Wednesday, February 16, 2011
NOLA 2011 Scott Cohen's Manly Diary... you do that voodoo so well...
Bourbon St., Decatur, Royal, Esplanade, Chartres, Dauphine, St. Louis, St. Peters, Basin, Rampart...
The French Quarter. It took some time but the music rose to a crescendo that deafened the lost soul living within. How could it not?
As I walked the streets of the Quarter, day in and day out, the beauty of this city claimed its victory over me. Under what seemed to be a full moon I walked Bourbon St., a frightful conglomeration of haunted corners, modern sleaze and drunken revelry. Awesome. As I passed St. Peter's St. a marching band of young kids paraded down the street stopping traffic and tourists. A transvestite taking a break from a Gentleman's Club, threw down her cigarette and decided to control the upset motorists from driving into this improvisational moment. A hundred kids, at least. Bass drums, tympani, flutes, trumpets, baritones, tubas, marching and playing as if it was just any other monday night. Where did they come from? Where were they going? It didn't matter really, it was pure heaven to this outsider.
The Quarter is filled with these moments. Appearing from nowhere, music rises above the politics and turmoil of the time. There are no budget cuts, no protests, or war. There is only the limit to which you place on yourself to enjoy, participate or inevitably live in the French Quarter.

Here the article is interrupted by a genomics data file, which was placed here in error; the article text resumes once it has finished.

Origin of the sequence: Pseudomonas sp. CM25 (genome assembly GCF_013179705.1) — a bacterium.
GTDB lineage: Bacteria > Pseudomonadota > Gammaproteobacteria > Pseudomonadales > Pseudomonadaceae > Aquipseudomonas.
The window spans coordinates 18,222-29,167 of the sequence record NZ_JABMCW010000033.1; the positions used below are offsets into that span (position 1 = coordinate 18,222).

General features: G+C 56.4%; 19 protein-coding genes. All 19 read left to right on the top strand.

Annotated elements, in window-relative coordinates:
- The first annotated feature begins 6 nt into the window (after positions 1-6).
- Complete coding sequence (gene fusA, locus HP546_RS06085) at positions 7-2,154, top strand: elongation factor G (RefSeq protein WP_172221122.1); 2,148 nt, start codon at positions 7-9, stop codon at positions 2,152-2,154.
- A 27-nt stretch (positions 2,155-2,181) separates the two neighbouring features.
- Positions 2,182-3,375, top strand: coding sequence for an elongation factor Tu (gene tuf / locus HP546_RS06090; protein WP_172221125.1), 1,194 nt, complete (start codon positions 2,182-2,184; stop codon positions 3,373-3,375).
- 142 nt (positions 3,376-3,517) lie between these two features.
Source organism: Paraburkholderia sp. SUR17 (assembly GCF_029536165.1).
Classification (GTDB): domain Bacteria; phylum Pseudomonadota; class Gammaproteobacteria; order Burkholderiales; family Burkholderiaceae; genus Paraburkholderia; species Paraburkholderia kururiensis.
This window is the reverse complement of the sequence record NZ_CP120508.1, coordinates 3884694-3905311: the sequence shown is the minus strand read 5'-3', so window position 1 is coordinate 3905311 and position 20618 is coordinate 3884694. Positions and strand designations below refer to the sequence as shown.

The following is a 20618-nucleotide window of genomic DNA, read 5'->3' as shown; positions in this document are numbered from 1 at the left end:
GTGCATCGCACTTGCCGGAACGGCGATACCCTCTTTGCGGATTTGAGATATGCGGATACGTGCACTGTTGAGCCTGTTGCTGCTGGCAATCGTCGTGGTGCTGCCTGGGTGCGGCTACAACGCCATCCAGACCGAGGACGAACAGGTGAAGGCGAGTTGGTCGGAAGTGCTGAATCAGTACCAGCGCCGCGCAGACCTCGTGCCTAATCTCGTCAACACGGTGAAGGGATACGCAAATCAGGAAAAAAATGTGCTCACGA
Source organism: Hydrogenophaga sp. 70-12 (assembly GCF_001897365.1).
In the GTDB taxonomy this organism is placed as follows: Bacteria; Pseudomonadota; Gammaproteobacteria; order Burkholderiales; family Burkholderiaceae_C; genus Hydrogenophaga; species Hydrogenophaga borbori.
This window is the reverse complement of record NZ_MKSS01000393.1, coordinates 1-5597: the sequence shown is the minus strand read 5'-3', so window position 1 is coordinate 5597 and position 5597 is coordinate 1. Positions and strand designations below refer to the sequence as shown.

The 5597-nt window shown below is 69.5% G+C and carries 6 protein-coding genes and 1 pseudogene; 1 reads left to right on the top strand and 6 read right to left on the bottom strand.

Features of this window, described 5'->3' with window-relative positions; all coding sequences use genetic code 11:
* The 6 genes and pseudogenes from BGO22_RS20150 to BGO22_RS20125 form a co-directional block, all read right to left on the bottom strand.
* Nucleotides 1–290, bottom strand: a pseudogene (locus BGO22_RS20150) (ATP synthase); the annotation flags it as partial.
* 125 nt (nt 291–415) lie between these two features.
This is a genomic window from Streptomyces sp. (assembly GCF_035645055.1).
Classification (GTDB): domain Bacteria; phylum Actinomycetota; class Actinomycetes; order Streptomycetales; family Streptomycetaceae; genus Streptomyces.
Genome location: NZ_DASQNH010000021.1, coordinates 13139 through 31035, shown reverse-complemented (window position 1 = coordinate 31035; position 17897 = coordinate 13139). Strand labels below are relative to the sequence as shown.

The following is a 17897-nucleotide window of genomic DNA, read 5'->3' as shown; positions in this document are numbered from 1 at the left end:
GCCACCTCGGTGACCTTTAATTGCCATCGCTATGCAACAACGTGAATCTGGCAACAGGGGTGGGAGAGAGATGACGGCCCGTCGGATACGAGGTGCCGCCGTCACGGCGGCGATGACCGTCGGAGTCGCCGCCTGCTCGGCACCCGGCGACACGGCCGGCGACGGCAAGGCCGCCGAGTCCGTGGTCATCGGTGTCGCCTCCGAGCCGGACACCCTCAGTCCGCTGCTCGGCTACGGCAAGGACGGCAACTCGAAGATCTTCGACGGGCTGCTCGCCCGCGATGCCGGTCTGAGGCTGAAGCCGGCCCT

The music that is coming out of here now is so interesting. The recession has placed a greater emphasis on young muscians coming here and forming bands with ukelele's, guitar, banjo, washboard, dancers, bass, and singers. They play music from the 1920's and 1930's. So many young, with diry faces, fingers and barefeet, wearing newsboy caps and suspenders, singing songs that talk about hardtimes and struggle. Appalachian tunes that now carry such weight. Some are playing blues or ragtime with clarinet, improvised drumsets, harmonicas, electric guitars. Every corner, every street boasts a new duo, trio, band or solo player. The talent is mesmerizing, the individuality is inspiring.
The music is New Orleans. There is no other city in the world that this exists, like this. There is no other city in the world where you can dance and sing in the street and not be admonished for your behavior or judged or criticized for your choices. It is as close to a democracy, a musical democracy that we could possibly come to. All is accepted, nothing is the same, and every note is loved. The music rises above all else. The music is King. And New Orleans its providence.